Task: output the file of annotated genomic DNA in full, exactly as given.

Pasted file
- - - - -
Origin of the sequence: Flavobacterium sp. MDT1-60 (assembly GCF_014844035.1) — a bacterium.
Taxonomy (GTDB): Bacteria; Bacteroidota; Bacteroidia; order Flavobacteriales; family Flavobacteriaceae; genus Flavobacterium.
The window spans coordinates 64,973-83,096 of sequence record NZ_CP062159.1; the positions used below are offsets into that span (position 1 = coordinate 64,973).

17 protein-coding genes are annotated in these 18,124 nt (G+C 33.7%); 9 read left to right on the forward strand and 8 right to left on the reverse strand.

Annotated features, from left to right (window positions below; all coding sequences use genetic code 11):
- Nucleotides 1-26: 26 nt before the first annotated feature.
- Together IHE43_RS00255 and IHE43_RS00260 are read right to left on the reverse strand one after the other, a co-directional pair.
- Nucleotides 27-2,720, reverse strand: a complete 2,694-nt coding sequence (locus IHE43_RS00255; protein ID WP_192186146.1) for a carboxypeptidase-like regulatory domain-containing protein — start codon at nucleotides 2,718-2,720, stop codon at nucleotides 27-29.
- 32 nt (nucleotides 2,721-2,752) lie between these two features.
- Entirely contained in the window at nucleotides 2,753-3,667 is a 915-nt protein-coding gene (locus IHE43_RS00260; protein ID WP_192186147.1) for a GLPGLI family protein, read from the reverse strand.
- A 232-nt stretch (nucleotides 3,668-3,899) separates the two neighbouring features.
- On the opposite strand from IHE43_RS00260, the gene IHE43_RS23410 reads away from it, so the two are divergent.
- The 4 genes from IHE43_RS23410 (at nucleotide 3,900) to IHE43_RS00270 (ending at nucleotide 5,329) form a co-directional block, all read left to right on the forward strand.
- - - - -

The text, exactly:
Origin of the sequence: Flavobacterium sp. MDT1-60 (assembly GCF_014844035.1) — a bacterium.
Taxonomy (GTDB): Bacteria; Bacteroidota; Bacteroidia; order Flavobacteriales; family Flavobacteriaceae; genus Flavobacterium.
The window spans coordinates 64,973-83,096 of sequence record NZ_CP062159.1; the positions used below are offsets into that span (position 1 = coordinate 64,973).

17 protein-coding genes are annotated in these 18,124 nt (G+C 33.7%); 9 read left to right on the forward strand and 8 right to left on the reverse strand.

Annotated features, from left to right (window positions below; all coding sequences use genetic code 11):
- Nucleotides 1-26: 26 nt before the first annotated feature.
- Together IHE43_RS00255 and IHE43_RS00260 are read right to left on the reverse strand one after the other, a co-directional pair.
- Nucleotides 27-2,720, reverse strand: a complete 2,694-nt coding sequence (locus IHE43_RS00255; protein ID WP_192186146.1) for a carboxypeptidase-like regulatory domain-containing protein — start codon at nucleotides 2,718-2,720, stop codon at nucleotides 27-29.
- 32 nt (nucleotides 2,721-2,752) lie between these two features.
- Entirely contained in the window at nucleotides 2,753-3,667 is a 915-nt protein-coding gene (locus IHE43_RS00260; protein ID WP_192186147.1) for a GLPGLI family protein, read from the reverse strand.
- A 232-nt stretch (nucleotides 3,668-3,899) separates the two neighbouring features.
- On the opposite strand from IHE43_RS00260, the gene IHE43_RS23410 reads away from it, so the two are divergent.
- The 4 genes from IHE43_RS23410 (at nucleotide 3,900) to IHE43_RS00270 (ending at nucleotide 5,329) form a co-directional block, all read left to right on the forward strand.